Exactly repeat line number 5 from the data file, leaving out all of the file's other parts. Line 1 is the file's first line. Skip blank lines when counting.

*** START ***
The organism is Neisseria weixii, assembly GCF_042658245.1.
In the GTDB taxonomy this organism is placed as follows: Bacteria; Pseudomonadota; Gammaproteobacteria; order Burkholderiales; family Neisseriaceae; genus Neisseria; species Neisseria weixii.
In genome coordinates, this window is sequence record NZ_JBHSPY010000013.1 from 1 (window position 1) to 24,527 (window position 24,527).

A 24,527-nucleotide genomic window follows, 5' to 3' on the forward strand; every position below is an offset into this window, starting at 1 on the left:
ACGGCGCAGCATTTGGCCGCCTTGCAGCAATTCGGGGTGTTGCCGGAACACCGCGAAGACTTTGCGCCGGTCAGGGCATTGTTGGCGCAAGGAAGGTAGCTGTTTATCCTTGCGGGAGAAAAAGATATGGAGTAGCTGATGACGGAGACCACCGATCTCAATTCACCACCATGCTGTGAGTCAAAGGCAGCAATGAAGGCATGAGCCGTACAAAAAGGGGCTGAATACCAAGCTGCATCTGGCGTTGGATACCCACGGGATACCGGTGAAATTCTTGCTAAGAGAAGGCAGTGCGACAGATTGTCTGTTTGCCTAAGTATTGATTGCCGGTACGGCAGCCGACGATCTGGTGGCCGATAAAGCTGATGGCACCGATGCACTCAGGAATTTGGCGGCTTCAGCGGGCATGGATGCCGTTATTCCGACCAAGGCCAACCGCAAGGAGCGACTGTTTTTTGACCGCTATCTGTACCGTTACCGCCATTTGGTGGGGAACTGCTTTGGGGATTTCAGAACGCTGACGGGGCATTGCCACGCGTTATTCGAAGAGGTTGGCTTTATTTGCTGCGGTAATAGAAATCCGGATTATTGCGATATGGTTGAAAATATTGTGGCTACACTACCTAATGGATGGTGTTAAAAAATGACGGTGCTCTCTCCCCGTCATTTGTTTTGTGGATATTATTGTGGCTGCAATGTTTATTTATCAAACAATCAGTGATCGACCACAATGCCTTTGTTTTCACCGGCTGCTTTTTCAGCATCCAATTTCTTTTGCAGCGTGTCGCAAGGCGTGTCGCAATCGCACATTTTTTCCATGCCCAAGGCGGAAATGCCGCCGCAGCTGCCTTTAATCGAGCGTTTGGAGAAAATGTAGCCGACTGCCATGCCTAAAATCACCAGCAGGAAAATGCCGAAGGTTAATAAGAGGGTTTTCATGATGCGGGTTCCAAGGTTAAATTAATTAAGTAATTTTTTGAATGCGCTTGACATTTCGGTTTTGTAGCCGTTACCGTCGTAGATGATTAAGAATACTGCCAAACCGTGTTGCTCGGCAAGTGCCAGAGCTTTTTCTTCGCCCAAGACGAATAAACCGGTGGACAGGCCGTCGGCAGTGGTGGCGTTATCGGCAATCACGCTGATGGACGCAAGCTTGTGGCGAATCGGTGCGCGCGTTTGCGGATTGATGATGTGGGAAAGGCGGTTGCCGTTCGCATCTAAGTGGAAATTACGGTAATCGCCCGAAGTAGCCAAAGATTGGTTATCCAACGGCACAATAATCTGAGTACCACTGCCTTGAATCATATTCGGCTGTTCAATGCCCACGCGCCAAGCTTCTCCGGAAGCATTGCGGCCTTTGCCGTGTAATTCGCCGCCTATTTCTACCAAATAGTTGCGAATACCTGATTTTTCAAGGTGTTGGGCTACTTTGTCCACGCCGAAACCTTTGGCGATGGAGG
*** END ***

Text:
ACGGCGCAGCATTTGGCCGCCTTGCAGCAATTCGGGGTGTTGCCGGAACACCGCGAAGACTTTGCGCCGGTCAGGGCATTGTTGGCGCAAGGAAGGTAGCTGTTTATCCTTGCGGGAGAAAAAGATATGGAGTAGCTGATGACGGAGACCACCGATCTCAATTCACCACCATGCTGTGAGTCAAAGGCAGCAATGAAGGCATGAGCCGTACAAAAAGGGGCTGAATACCAAGCTGCATCTGGCGTTGGATACCCACGGGATACCGGTGAAATTCTTGCTAAGAGAAGGCAGTGCGACAGATTGTCTGTTTGCCTAAGTATTGATTGCCGGTACGGCAGCCGACGATCTGGTGGCCGATAAAGCTGATGGCACCGATGCACTCAGGAATTTGGCGGCTTCAGCGGGCATGGATGCCGTTATTCCGACCAAGGCCAACCGCAAGGAGCGACTGTTTTTTGACCGCTATCTGTACCGTTACCGCCATTTGGTGGGGAACTGCTTTGGGGATTTCAGAACGCTGACGGGGCATTGCCACGCGTTATTCGAAGAGGTTGGCTTTATTTGCTGCGGTAATAGAAATCCGGATTATTGCGATATGGTTGAAAATATTGTGGCTACACTACCTAATGGATGGTGTTAAAAAATGACGGTGCTCTCTCCCCGTCATTTGTTTTGTGGATATTATTGTGGCTGCAATGTTTATTTATCAAACAATCAGTGATCGACCACAATGCCTTTGTTTTCACCGGCTGCTTTTTCAGCATCCAATTTCTTTTGCAGCGTGTCGCAAGGCGTGTCGCAATCGCACATTTTTTCCATGCCCAAGGCGGAAATGCCGCCGCAGCTGCCTTTAATCGAGCGTTTGGAGAAAATGTAGCCGACTGCCATGCCTAAAATCACCAGCAGGAAAATGCCGAAGGTTAATAAGAGGGTTTTCATGATGCGGGTTCCAAGGTTAAATTAATTAAGTAATTTTTTGAATGCGCTTGACATTTCGGTTTTGTAGCCGTTACCGTCGTAGATGATTAAGAATACTGCCAAACCGTGTTGCTCGGCAAGTGCCAGAGCTTTTTCTTCGCCCAAGACGAATAAACCGGTGGACAGGCCGTCGGCAGTGGTGGCGTTATCGGCAATCACGCTGATGGACGCAAGCTTGTGGCGAATCGGTGCGCGCGTTTGCGGATTGATGATGTGGGAAAGGCGGTTGCCGTTCGCATCTAAGTGGAAATTACGGTAATCGCCCGAAGTAGCCAAAGATTGGTTATCCAACGGCACAATAATCTGAGTACCACTGCCTTGAATCATATTCGGCTGTTCAATGCCCACGCGCCAAGCTTCTCCGGAAGCATTGCGGCCTTTGCCGTGTAATTCGCCGCCTATTTCTACCAAATAGTTGCGAATACCTGATTTTTCAAGGTGTTGGGCTACTTTGTCCACGCCGAAACCTTTGGCGATGGAGG